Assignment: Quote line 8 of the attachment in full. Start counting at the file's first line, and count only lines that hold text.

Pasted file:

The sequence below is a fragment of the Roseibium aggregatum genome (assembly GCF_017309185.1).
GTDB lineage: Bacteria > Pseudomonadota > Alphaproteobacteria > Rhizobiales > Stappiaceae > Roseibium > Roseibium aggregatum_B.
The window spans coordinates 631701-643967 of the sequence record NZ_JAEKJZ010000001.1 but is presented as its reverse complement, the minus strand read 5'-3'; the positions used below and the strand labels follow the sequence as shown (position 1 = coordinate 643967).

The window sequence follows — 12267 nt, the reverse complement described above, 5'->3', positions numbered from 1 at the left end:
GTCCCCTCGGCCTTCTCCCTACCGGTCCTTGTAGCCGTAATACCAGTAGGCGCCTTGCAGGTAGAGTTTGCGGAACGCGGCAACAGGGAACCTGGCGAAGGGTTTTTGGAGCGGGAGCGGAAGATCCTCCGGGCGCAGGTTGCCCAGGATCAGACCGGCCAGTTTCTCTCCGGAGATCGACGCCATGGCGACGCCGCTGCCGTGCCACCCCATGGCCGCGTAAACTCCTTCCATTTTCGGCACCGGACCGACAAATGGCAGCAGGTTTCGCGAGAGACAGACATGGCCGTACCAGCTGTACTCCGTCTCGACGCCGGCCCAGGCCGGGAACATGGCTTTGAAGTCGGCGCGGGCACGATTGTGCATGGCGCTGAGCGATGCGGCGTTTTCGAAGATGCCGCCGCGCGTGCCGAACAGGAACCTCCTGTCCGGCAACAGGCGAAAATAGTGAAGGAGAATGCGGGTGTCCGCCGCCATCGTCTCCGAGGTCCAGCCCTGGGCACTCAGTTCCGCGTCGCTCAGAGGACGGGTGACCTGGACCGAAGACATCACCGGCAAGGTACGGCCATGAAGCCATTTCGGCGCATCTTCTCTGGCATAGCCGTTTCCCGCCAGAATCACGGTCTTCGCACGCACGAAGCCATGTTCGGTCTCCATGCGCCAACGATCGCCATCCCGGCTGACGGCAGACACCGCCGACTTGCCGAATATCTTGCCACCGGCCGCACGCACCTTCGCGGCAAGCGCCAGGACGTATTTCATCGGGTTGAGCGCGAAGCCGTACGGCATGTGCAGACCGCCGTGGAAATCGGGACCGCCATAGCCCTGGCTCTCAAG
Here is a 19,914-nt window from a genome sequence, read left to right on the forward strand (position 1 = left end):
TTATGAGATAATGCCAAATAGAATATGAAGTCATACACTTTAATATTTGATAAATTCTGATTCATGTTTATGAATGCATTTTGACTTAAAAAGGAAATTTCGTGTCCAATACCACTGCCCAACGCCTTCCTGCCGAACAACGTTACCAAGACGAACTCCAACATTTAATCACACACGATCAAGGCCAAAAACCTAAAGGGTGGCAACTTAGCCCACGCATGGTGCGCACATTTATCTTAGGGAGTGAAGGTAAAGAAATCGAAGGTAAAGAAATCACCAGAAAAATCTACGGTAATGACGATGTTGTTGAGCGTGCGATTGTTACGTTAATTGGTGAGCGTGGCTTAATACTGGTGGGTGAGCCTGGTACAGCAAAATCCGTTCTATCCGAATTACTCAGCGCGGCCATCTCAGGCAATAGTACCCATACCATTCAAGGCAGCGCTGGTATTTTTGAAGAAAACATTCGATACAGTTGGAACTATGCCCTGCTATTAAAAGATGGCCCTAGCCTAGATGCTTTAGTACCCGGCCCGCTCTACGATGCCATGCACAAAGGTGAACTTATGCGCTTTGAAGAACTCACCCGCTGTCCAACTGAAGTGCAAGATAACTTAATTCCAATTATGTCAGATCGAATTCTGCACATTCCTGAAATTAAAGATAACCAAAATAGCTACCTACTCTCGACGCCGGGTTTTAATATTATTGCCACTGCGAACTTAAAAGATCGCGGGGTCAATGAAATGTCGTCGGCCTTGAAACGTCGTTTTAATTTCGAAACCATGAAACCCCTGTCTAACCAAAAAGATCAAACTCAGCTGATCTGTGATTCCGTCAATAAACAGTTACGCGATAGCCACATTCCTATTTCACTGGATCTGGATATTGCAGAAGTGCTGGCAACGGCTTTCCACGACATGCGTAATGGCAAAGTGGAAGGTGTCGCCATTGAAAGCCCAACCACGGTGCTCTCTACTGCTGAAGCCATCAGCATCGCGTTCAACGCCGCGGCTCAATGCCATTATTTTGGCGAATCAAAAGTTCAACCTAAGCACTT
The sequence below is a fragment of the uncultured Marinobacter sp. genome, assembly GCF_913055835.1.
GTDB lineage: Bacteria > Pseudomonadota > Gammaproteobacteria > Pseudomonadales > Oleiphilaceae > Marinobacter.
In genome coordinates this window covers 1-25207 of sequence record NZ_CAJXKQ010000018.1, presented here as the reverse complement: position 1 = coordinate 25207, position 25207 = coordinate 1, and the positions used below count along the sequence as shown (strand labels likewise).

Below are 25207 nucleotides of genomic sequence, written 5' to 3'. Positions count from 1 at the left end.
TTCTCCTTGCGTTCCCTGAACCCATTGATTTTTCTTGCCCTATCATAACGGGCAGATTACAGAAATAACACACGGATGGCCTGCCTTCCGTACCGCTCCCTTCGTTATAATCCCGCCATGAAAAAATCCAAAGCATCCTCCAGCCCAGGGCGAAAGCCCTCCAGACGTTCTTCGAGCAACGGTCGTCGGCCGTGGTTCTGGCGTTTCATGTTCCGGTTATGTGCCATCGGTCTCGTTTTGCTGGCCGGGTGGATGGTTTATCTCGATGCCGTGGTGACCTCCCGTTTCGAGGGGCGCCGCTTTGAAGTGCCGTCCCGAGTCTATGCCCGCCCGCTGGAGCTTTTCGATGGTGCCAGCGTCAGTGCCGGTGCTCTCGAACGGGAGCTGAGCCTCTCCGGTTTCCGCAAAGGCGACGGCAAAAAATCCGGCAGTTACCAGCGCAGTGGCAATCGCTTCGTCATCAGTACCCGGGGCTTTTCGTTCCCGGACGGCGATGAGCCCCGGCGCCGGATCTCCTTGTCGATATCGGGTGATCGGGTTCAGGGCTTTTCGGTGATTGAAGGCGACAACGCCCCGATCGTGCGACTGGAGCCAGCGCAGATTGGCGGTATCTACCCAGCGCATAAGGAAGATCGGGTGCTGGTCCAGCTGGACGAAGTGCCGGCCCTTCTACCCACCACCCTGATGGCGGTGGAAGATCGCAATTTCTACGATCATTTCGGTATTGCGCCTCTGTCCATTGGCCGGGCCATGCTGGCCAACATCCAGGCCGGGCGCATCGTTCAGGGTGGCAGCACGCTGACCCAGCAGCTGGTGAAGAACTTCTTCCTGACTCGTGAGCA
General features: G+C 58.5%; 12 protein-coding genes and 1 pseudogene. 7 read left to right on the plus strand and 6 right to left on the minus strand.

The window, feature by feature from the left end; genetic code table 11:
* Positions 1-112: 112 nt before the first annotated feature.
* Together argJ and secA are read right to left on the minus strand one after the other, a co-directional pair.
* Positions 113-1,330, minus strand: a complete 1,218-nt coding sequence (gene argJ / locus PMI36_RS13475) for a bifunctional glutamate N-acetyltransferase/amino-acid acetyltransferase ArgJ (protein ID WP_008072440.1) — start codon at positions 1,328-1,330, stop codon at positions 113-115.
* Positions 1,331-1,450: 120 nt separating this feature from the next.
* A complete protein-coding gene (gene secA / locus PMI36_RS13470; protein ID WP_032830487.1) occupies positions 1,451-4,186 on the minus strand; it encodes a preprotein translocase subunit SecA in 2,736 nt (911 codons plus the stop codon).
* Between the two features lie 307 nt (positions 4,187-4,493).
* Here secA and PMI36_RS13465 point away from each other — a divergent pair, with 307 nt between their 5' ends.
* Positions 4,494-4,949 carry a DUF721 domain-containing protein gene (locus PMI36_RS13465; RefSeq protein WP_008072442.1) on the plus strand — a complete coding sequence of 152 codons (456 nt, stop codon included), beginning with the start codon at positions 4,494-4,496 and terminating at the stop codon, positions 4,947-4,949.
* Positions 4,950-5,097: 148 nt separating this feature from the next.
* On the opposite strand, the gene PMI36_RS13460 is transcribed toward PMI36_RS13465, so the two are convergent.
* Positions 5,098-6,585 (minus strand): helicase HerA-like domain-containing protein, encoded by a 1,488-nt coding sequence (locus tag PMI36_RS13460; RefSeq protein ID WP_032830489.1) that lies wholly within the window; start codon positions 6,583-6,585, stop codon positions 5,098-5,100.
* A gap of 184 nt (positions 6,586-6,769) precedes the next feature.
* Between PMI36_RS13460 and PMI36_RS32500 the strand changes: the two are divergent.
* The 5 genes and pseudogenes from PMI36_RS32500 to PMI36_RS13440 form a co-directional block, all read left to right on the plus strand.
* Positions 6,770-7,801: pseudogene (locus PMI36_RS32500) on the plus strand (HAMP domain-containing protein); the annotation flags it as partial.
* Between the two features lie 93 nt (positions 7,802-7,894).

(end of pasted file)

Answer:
The sequence below is a fragment of the uncultured Marinobacter sp. genome, assembly GCF_913055835.1.